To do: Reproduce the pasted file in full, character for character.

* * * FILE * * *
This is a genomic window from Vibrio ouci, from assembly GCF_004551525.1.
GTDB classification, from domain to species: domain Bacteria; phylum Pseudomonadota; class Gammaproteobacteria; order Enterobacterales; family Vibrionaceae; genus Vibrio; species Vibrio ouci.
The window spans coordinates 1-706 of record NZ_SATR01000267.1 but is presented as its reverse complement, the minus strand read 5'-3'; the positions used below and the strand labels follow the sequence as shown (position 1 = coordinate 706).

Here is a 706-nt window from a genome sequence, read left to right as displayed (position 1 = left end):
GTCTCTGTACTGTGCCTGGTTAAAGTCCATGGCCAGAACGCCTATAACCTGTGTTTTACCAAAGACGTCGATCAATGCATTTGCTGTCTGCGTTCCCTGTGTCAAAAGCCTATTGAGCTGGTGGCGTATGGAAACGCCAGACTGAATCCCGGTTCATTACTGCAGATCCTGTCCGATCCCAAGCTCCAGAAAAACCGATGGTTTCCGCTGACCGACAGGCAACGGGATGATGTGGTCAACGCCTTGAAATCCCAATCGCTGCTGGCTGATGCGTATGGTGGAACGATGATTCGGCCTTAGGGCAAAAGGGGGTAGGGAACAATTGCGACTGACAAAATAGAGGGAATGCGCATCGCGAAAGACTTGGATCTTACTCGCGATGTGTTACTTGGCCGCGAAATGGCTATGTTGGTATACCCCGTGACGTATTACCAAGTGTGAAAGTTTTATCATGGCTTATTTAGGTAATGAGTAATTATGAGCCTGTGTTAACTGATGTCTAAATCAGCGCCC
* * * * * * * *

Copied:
This is a genomic window from Vibrio ouci, from assembly GCF_004551525.1.
GTDB classification, from domain to species: domain Bacteria; phylum Pseudomonadota; class Gammaproteobacteria; order Enterobacterales; family Vibrionaceae; genus Vibrio; species Vibrio ouci.
The window spans coordinates 1-706 of record NZ_SATR01000267.1 but is presented as its reverse complement, the minus strand read 5'-3'; the positions used below and the strand labels follow the sequence as shown (position 1 = coordinate 706).

Here is a 706-nt window from a genome sequence, read left to right as displayed (position 1 = left end):
GTCTCTGTACTGTGCCTGGTTAAAGTCCATGGCCAGAACGCCTATAACCTGTGTTTTACCAAAGACGTCGATCAATGCATTTGCTGTCTGCGTTCCCTGTGTCAAAAGCCTATTGAGCTGGTGGCGTATGGAAACGCCAGACTGAATCCCGGTTCATTACTGCAGATCCTGTCCGATCCCAAGCTCCAGAAAAACCGATGGTTTCCGCTGACCGACAGGCAACGGGATGATGTGGTCAACGCCTTGAAATCCCAATCGCTGCTGGCTGATGCGTATGGTGGAACGATGATTCGGCCTTAGGGCAAAAGGGGGTAGGGAACAATTGCGACTGACAAAATAGAGGGAATGCGCATCGCGAAAGACTTGGATCTTACTCGCGATGTGTTACTTGGCCGCGAAATGGCTATGTTGGTATACCCCGTGACGTATTACCAAGTGTGAAAGTTTTATCATGGCTTATTTAGGTAATGAGTAATTATGAGCCTGTGTTAACTGATGTCTAAATCAGCGCCC